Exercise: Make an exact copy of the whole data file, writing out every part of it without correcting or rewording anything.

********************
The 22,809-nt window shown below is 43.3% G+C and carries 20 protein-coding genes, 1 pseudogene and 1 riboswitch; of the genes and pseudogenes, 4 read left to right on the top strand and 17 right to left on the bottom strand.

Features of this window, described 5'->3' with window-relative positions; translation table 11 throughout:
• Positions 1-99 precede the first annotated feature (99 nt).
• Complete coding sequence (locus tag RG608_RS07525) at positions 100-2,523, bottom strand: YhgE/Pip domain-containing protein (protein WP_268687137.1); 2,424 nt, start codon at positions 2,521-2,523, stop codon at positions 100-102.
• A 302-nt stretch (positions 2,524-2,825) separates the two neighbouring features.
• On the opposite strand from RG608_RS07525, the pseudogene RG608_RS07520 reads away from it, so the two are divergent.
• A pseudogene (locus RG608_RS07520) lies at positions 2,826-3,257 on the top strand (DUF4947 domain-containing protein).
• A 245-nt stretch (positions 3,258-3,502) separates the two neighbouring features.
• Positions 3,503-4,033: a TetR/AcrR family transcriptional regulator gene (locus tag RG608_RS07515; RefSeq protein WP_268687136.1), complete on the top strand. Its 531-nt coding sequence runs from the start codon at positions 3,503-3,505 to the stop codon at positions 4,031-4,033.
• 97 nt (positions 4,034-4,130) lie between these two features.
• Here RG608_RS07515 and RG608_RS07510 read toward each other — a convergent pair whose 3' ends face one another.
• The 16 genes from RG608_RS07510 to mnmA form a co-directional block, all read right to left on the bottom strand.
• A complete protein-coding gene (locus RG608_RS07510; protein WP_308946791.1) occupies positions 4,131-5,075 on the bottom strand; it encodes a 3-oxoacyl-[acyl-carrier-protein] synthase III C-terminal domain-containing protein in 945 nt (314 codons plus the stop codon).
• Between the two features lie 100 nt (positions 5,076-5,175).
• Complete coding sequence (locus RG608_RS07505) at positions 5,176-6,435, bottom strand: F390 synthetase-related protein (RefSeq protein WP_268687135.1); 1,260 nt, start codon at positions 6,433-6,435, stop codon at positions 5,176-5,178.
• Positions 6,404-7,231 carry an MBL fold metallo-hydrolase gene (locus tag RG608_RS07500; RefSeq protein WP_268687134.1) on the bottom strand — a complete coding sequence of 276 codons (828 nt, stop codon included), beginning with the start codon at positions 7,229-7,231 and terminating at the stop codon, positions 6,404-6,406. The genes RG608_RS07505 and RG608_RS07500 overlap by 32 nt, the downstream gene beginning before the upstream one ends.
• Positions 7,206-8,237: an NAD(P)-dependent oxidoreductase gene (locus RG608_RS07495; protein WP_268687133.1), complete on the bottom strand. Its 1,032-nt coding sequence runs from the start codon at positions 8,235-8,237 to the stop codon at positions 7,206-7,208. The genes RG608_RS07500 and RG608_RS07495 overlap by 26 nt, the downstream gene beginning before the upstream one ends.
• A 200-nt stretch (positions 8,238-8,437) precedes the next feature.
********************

The 22,809-nt window shown below is 43.3% G+C and carries 20 protein-coding genes, 1 pseudogene and 1 riboswitch; of the genes and pseudogenes, 4 read left to right on the top strand and 17 right to left on the bottom strand.

Features of this window, described 5'->3' with window-relative positions; translation table 11 throughout:
• Positions 1-99 precede the first annotated feature (99 nt).
• Complete coding sequence (locus tag RG608_RS07525) at positions 100-2,523, bottom strand: YhgE/Pip domain-containing protein (protein WP_268687137.1); 2,424 nt, start codon at positions 2,521-2,523, stop codon at positions 100-102.
• A 302-nt stretch (positions 2,524-2,825) separates the two neighbouring features.
• On the opposite strand from RG608_RS07525, the pseudogene RG608_RS07520 reads away from it, so the two are divergent.
• A pseudogene (locus RG608_RS07520) lies at positions 2,826-3,257 on the top strand (DUF4947 domain-containing protein).
• A 245-nt stretch (positions 3,258-3,502) separates the two neighbouring features.
• Positions 3,503-4,033: a TetR/AcrR family transcriptional regulator gene (locus tag RG608_RS07515; RefSeq protein WP_268687136.1), complete on the top strand. Its 531-nt coding sequence runs from the start codon at positions 3,503-3,505 to the stop codon at positions 4,031-4,033.
• 97 nt (positions 4,034-4,130) lie between these two features.
• Here RG608_RS07515 and RG608_RS07510 read toward each other — a convergent pair whose 3' ends face one another.
• The 16 genes from RG608_RS07510 to mnmA form a co-directional block, all read right to left on the bottom strand.
• A complete protein-coding gene (locus RG608_RS07510; protein WP_308946791.1) occupies positions 4,131-5,075 on the bottom strand; it encodes a 3-oxoacyl-[acyl-carrier-protein] synthase III C-terminal domain-containing protein in 945 nt (314 codons plus the stop codon).
• Between the two features lie 100 nt (positions 5,076-5,175).
• Complete coding sequence (locus RG608_RS07505) at positions 5,176-6,435, bottom strand: F390 synthetase-related protein (RefSeq protein WP_268687135.1); 1,260 nt, start codon at positions 6,433-6,435, stop codon at positions 5,176-5,178.
• Positions 6,404-7,231 carry an MBL fold metallo-hydrolase gene (locus tag RG608_RS07500; RefSeq protein WP_268687134.1) on the bottom strand — a complete coding sequence of 276 codons (828 nt, stop codon included), beginning with the start codon at positions 7,229-7,231 and terminating at the stop codon, positions 6,404-6,406. The genes RG608_RS07505 and RG608_RS07500 overlap by 32 nt, the downstream gene beginning before the upstream one ends.
• Positions 7,206-8,237: an NAD(P)-dependent oxidoreductase gene (locus RG608_RS07495; protein WP_268687133.1), complete on the bottom strand. Its 1,032-nt coding sequence runs from the start codon at positions 8,235-8,237 to the stop codon at positions 7,206-7,208. The genes RG608_RS07500 and RG608_RS07495 overlap by 26 nt, the downstream gene beginning before the upstream one ends.
• A 200-nt stretch (positions 8,238-8,437) precedes the next feature.